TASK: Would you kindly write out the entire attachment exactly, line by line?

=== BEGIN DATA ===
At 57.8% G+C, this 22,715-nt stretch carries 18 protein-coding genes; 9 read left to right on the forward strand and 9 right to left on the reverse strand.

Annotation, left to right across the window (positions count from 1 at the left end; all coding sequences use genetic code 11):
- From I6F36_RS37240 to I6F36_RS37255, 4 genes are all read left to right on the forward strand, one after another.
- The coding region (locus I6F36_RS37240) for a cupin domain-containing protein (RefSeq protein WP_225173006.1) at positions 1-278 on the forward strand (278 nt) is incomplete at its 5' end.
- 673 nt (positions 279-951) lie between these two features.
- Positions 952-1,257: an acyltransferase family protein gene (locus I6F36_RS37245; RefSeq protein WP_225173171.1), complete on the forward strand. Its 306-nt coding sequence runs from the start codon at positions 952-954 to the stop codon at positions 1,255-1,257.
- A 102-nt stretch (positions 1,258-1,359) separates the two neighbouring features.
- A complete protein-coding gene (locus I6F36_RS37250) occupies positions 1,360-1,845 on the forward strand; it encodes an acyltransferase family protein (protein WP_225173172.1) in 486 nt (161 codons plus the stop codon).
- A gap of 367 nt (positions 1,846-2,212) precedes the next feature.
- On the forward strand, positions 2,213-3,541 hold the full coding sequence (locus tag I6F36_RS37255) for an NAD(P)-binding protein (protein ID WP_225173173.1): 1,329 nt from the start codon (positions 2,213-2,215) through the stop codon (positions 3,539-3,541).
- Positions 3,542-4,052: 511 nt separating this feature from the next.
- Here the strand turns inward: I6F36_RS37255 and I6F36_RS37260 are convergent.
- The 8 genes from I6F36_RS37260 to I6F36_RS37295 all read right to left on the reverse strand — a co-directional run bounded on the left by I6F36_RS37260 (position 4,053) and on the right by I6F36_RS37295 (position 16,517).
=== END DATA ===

At 57.8% G+C, this 22,715-nt stretch carries 18 protein-coding genes; 9 read left to right on the forward strand and 9 right to left on the reverse strand.

Annotation, left to right across the window (positions count from 1 at the left end; all coding sequences use genetic code 11):
- From I6F36_RS37240 to I6F36_RS37255, 4 genes are all read left to right on the forward strand, one after another.
- The coding region (locus I6F36_RS37240) for a cupin domain-containing protein (RefSeq protein WP_225173006.1) at positions 1-278 on the forward strand (278 nt) is incomplete at its 5' end.
- 673 nt (positions 279-951) lie between these two features.
- Positions 952-1,257: an acyltransferase family protein gene (locus I6F36_RS37245; RefSeq protein WP_225173171.1), complete on the forward strand. Its 306-nt coding sequence runs from the start codon at positions 952-954 to the stop codon at positions 1,255-1,257.
- A 102-nt stretch (positions 1,258-1,359) separates the two neighbouring features.
- A complete protein-coding gene (locus I6F36_RS37250) occupies positions 1,360-1,845 on the forward strand; it encodes an acyltransferase family protein (protein WP_225173172.1) in 486 nt (161 codons plus the stop codon).
- A gap of 367 nt (positions 1,846-2,212) precedes the next feature.
- On the forward strand, positions 2,213-3,541 hold the full coding sequence (locus tag I6F36_RS37255) for an NAD(P)-binding protein (protein ID WP_225173173.1): 1,329 nt from the start codon (positions 2,213-2,215) through the stop codon (positions 3,539-3,541).
- Positions 3,542-4,052: 511 nt separating this feature from the next.
- Here the strand turns inward: I6F36_RS37255 and I6F36_RS37260 are convergent.
- The 8 genes from I6F36_RS37260 to I6F36_RS37295 all read right to left on the reverse strand — a co-directional run bounded on the left by I6F36_RS37260 (position 4,053) and on the right by I6F36_RS37295 (position 16,517).